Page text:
Jean Prouve: His House in Nancy, 1954
Galerie Patrick Seguin, 2019
The house of Jean Prouvé is an avant-garde house of International Style/ Modern Movement, Built in 1954 by architect designer Jean Prouvé (1901-1984), as an experimental personal family home, it was acquired by the city of Nancy in 1990, administered by the Musée des beaux-arts de Nancy since 2013, and opened to visit as a Museum from June to September. The house, and the office of its 1947 Maxéville workshops reconstituted in the lower part, are classified as historic monuments by a decree of November 2, 1987.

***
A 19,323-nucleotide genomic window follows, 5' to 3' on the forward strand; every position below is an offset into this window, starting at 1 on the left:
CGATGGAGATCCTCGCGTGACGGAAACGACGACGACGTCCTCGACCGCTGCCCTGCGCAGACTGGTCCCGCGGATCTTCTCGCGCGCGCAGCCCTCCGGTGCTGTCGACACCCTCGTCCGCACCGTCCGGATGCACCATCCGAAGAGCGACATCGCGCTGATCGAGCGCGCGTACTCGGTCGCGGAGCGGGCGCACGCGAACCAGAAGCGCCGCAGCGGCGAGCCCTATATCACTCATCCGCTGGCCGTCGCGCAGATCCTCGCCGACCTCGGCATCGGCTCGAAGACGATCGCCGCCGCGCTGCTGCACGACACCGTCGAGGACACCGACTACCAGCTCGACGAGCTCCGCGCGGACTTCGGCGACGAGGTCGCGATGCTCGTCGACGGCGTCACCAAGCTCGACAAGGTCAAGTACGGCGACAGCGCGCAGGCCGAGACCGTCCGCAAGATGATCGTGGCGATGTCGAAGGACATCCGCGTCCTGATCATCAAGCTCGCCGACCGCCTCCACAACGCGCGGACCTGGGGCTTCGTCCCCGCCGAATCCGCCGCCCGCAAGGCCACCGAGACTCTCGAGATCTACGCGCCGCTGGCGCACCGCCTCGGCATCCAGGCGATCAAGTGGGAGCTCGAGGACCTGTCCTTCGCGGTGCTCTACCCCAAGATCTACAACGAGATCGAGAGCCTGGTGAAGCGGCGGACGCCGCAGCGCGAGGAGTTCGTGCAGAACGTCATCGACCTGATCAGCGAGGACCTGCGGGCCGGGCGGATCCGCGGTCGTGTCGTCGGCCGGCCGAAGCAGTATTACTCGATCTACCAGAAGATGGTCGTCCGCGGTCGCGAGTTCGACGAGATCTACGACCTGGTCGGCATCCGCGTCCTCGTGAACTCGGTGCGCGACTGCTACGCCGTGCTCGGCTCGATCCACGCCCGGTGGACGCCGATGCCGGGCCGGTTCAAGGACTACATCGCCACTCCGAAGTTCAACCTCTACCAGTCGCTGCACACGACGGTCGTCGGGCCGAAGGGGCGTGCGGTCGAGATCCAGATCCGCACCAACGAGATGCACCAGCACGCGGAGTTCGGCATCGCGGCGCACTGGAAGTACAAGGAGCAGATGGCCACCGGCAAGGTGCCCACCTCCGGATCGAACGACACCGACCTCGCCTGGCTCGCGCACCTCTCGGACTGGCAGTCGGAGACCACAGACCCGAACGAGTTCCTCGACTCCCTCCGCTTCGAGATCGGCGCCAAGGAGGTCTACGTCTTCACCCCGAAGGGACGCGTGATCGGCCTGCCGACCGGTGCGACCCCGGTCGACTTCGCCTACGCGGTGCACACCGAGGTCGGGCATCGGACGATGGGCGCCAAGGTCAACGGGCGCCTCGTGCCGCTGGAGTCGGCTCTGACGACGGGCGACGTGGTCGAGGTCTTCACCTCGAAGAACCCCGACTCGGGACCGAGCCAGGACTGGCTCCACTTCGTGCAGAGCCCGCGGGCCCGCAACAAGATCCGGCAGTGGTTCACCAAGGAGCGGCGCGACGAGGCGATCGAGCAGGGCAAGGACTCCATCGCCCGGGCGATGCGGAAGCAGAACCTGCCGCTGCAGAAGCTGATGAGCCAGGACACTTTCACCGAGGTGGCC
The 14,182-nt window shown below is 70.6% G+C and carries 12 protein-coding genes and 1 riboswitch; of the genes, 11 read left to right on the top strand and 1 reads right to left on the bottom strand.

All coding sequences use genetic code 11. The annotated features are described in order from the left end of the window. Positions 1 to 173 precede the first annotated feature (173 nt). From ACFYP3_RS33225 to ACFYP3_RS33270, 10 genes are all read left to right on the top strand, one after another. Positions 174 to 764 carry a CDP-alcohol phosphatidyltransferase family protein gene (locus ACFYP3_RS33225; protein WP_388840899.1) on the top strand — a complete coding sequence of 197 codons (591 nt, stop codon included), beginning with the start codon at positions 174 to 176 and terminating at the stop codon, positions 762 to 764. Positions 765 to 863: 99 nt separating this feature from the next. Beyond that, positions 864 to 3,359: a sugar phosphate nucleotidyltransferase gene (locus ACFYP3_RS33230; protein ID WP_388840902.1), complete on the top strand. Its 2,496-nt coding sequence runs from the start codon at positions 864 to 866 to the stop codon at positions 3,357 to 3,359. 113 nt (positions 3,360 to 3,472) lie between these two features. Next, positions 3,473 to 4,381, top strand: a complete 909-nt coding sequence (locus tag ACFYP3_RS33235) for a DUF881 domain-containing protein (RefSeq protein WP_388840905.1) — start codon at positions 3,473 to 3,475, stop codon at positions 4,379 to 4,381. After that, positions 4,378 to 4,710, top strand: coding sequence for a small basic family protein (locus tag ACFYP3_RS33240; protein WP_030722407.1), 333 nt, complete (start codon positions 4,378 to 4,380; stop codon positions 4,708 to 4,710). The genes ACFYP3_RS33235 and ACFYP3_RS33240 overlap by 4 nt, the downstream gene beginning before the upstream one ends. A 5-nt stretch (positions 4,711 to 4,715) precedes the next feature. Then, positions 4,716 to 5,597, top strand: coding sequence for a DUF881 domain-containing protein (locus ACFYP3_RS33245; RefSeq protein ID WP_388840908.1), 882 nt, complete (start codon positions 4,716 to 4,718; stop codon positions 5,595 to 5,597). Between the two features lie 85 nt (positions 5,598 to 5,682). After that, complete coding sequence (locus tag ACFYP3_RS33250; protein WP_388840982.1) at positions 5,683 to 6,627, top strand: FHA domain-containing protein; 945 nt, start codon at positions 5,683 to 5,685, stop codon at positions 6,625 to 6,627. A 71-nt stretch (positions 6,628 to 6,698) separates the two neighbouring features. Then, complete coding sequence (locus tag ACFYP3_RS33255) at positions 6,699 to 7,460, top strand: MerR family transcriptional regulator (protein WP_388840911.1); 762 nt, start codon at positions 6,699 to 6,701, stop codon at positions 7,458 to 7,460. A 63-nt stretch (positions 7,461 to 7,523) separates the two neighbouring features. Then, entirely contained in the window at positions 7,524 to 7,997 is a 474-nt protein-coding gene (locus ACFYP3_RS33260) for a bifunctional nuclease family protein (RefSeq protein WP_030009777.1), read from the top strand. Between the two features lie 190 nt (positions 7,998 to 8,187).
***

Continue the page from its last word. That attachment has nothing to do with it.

The house is accessed on foot from the bottom of the land, the building taking place on a narrow leveling of the hill, 27 m long, on the upper part of this steep terrain. Parallel to the hillside, a long, solid stone wall is raised. A thin frame of glued laminated wood forming a very slightly curved plan and covered with a waterproof material, covers the rooms arranged in a row – Jean Prouvé called his house “the wagon”.
The house was completed in three months. Most of the construction elements come from Jean Prouvé’s company.